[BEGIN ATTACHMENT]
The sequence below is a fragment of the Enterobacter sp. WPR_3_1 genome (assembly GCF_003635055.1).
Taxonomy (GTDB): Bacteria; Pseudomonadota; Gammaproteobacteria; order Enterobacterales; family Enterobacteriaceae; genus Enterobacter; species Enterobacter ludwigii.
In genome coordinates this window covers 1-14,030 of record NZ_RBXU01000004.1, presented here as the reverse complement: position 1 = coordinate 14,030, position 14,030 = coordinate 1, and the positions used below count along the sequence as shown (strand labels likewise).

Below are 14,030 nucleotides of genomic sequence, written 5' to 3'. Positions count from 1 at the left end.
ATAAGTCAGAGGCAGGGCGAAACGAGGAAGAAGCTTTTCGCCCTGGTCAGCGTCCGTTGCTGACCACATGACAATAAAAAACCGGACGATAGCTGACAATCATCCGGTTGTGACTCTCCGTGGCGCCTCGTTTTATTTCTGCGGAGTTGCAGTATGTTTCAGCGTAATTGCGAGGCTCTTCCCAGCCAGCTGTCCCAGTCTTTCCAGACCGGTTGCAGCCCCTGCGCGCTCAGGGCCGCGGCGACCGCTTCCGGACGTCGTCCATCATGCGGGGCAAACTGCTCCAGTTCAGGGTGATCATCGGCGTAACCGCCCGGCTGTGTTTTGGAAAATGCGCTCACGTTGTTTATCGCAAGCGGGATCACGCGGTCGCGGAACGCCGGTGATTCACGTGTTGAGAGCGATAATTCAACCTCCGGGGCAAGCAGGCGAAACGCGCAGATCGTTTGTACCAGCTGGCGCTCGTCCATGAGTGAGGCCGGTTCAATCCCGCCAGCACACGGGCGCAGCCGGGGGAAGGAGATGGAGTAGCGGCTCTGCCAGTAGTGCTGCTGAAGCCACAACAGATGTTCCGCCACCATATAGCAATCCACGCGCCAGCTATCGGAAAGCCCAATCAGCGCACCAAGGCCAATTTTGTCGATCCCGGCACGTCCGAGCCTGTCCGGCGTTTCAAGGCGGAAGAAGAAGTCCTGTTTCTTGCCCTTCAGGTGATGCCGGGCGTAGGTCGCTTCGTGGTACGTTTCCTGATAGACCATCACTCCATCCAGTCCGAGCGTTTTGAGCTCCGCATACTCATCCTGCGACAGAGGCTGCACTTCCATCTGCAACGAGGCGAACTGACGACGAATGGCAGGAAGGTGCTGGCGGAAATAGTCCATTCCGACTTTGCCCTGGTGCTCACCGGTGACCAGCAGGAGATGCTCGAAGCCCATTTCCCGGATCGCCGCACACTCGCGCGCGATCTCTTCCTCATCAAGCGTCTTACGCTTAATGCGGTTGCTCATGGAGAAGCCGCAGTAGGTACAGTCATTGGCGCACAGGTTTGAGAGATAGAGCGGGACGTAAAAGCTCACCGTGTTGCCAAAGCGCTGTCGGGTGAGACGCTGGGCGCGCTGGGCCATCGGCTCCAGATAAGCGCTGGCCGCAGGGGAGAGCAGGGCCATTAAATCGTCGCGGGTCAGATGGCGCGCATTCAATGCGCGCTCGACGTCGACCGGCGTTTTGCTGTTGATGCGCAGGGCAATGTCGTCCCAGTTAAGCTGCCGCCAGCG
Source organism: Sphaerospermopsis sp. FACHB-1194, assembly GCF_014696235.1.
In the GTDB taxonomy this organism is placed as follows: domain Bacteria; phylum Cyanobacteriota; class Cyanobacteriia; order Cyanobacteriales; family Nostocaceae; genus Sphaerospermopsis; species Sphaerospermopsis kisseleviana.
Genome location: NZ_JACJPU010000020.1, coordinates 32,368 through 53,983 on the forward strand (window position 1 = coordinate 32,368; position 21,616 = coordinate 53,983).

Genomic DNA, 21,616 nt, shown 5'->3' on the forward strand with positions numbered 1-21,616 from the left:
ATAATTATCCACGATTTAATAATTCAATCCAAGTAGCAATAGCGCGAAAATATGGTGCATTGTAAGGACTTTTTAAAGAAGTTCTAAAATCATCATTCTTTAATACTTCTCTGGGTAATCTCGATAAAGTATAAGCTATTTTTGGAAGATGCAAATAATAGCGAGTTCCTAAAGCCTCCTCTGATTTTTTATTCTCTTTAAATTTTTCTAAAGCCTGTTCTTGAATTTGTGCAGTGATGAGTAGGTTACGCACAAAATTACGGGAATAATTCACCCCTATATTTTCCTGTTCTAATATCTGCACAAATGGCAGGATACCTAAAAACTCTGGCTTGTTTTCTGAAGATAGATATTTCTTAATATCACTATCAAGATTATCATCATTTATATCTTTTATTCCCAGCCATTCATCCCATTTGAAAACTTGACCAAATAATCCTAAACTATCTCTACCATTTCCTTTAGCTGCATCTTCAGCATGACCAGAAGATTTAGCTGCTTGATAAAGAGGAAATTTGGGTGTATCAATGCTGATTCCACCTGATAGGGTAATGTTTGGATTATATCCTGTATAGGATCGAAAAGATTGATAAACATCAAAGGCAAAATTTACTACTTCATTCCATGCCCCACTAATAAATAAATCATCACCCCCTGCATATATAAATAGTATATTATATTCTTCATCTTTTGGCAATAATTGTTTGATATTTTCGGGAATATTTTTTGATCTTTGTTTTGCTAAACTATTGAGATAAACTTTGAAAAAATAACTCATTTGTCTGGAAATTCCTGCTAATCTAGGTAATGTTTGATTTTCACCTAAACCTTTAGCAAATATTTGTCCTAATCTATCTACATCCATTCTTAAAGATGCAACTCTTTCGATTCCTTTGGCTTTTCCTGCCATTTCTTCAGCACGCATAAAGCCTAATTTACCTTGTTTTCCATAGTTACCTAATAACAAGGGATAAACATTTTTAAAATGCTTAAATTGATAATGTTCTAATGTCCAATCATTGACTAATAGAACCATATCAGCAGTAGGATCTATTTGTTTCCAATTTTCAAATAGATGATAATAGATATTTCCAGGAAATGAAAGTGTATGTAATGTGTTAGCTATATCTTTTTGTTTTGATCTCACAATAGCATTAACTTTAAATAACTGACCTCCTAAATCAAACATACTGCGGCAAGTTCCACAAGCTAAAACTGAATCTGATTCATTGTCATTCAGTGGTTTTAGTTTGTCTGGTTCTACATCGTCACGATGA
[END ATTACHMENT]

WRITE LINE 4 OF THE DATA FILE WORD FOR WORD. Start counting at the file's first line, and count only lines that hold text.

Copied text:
Below are 14,030 nucleotides of genomic sequence, written 5' to 3'. Positions count from 1 at the left end.